Life Hacks, Adapting to the New Normal

We received our air shipment last week, finally.  Our household was packed up in Taipei July 5 and 6.  We had two shipments:  one went by air and the other by sea.  Neither should have taken very long to reach us, and we were told we’d have our air shipment in about a week.  We arrived in Beijing on July 14.  The air shipment took about 6 weeks to reach us.  I learned that this was because the person, who was responsible for forwarding the shipments after pack-out back at the origin, forgot to expedite the shipments.  That’s right.  She forgot.  We only learned of this error several weeks after our arrival because Horatio was so busy from the day after we arrived, he hadn’t had a chance to check on the status our shipments.  Of course, he really didn’t think he’d have to check up on them; after all, it’s one person’s sole job to forward shipments.

We’ve been living with only the items we brought with us in our suitcases, in addition to the hospitality kit that the embassy provides.  The house is pretty bare.

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Wednesday morning, the truck arrived with our seven air freight boxes.

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Arrival of the air shipment is one of the best parts of the overseas moving process.  It’s a small, manageable, shipment, and of course we always forget what some of the contents are, so it’s like opening birthday presents; lots of surprises.  Our air freight consisted primarily of kitchen items, linens and video games.  It might not sound like much, but it’s definitely enough to make life a little easier.

Unpacking took very little time because the shipping company opens and empties each box and our helper/ayi helped me put everything away.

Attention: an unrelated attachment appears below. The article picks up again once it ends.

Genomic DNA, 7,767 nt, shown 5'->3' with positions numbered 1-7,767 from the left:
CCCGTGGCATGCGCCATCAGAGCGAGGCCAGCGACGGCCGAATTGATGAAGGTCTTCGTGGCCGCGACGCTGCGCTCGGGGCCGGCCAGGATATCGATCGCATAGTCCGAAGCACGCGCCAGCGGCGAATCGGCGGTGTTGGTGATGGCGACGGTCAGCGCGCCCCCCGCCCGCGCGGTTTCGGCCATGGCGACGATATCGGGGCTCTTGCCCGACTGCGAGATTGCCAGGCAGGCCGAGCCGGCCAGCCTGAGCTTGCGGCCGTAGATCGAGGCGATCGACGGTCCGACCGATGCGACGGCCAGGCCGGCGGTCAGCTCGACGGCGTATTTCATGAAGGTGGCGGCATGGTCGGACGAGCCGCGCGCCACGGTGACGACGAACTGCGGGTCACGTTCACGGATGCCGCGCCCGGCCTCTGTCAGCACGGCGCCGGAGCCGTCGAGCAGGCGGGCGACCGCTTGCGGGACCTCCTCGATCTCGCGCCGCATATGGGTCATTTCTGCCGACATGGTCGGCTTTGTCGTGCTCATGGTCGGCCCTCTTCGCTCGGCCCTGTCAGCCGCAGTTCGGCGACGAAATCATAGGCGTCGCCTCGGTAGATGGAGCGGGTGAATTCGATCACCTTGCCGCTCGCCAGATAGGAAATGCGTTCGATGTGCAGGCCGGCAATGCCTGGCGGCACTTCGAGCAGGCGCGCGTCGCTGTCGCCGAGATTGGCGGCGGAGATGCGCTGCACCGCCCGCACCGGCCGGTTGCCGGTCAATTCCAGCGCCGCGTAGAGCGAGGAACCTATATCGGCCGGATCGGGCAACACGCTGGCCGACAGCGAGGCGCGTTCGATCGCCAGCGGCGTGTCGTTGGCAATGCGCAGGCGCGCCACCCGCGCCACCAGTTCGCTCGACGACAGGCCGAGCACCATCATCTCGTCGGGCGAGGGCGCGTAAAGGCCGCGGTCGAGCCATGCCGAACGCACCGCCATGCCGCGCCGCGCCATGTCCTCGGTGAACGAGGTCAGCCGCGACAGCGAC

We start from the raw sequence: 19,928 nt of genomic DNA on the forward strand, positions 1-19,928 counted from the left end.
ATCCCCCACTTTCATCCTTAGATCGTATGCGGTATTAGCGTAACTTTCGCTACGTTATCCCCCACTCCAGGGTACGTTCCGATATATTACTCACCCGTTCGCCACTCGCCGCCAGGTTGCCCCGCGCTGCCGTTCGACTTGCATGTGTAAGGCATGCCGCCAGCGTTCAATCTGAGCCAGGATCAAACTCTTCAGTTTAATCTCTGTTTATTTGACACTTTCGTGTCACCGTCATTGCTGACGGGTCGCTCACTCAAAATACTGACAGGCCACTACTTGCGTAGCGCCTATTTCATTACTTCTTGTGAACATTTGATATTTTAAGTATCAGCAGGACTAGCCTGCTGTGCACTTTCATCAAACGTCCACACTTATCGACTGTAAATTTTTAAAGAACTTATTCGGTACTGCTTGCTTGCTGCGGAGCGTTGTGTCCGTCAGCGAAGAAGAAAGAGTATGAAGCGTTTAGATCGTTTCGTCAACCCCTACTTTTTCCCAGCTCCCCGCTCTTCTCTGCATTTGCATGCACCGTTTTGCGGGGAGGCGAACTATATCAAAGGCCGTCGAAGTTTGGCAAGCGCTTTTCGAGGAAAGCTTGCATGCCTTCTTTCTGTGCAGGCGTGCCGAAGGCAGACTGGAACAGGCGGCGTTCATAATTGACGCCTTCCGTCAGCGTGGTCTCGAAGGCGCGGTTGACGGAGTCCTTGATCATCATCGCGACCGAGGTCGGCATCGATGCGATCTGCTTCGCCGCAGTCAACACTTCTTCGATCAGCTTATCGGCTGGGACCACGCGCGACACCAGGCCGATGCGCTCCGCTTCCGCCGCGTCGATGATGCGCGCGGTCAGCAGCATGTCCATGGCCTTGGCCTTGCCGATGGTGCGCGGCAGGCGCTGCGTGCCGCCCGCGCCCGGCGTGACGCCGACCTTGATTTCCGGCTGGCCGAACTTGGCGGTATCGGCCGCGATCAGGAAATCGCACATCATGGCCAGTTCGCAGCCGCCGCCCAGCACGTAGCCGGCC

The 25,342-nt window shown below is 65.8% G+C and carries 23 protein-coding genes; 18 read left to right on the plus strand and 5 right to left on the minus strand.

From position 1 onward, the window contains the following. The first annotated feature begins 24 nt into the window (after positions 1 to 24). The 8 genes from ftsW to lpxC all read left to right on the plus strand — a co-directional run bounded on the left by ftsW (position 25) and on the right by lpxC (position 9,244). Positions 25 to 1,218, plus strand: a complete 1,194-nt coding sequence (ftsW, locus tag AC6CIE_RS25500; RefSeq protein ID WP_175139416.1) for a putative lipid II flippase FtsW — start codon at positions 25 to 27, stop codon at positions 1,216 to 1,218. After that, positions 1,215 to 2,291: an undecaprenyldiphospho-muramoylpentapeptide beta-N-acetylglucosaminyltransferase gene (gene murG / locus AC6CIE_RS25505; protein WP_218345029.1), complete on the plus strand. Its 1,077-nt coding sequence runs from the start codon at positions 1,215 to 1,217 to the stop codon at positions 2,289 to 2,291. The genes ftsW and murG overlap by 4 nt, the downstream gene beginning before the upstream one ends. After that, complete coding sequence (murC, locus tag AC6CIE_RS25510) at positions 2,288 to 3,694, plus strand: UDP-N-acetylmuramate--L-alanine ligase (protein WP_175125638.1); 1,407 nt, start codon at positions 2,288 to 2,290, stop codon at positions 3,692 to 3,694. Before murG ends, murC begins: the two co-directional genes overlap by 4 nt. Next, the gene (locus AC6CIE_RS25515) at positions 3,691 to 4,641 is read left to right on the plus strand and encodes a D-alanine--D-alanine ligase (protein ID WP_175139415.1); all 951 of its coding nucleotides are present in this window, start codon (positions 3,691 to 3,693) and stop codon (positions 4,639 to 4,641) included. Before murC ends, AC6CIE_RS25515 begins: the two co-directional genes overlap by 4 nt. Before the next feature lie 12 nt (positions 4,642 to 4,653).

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Of course, it is this point when I realize the mistakes I made in planning the two separate shipments.  It hits me what would have been more useful to have sooner than later.  For instance, our ayi made dumplings/jaozi on the night of our delivery and if we’d had the wok in the air shipment, she would have been able to work much faster.  Instead, she had to use a medium size frying pan.  Also, on Thursday, she made jian bing, a traditional Chinese street food.  It’s sort of a savory pancake with meat or vegetables inside, and it’s delicious.  However, a rolling pin is necessary for rolling out the dough, and I did not anticipate needing/wanting the rolling pin so soon and did not put it in our air shipment.  Xiao Lu, our ayi/helper, had made the dough before it occurred to either of us that we might not have the rolling pin.  Fear not, this military spouse, mom, expat can figure out how to overcome most any obstacle, so this was no real trial.  I remembered a life hack I’d seen on the internet.  I grabbed a wine bottle and told Xiao Lu to use it to roll out the dough.  She balked at first, but then asked simply that I give her an empty bottle, rather than a full one.  So, I took one from the fridge, emptied its remaining contents into a hospitality kit mug, and she got to work.

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She’s a great cook and is quick to improvise when necessary.  We all thoroughly enjoyed the jian bing.  Now we just wait for the sea shipment, which has arrived in a port in China but will take several weeks to reach us.

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jian bing filled with carrots, egg and a green vegetable.

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Dwight, eating at the kitchen counter. Too delicious to take the time to go to the table to sit. Also in the photo are our newly delivered toaster oven and Keurig coffee maker from the air shipment, plugged into the transformer, which allows us to use our 110 electronics in a 220 country.

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Harold, enjoying the jian bing. Behind him you can see the refrigerator photos and magnets. I included them in the air shipment because they help make our house a home.

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About Commander in Chief At home

Erin is a military spouse and, sometimes temporarily single mom to 4 boys. She's a parenting coach, writer, teacher, special needs (Autism) mom, and much more.
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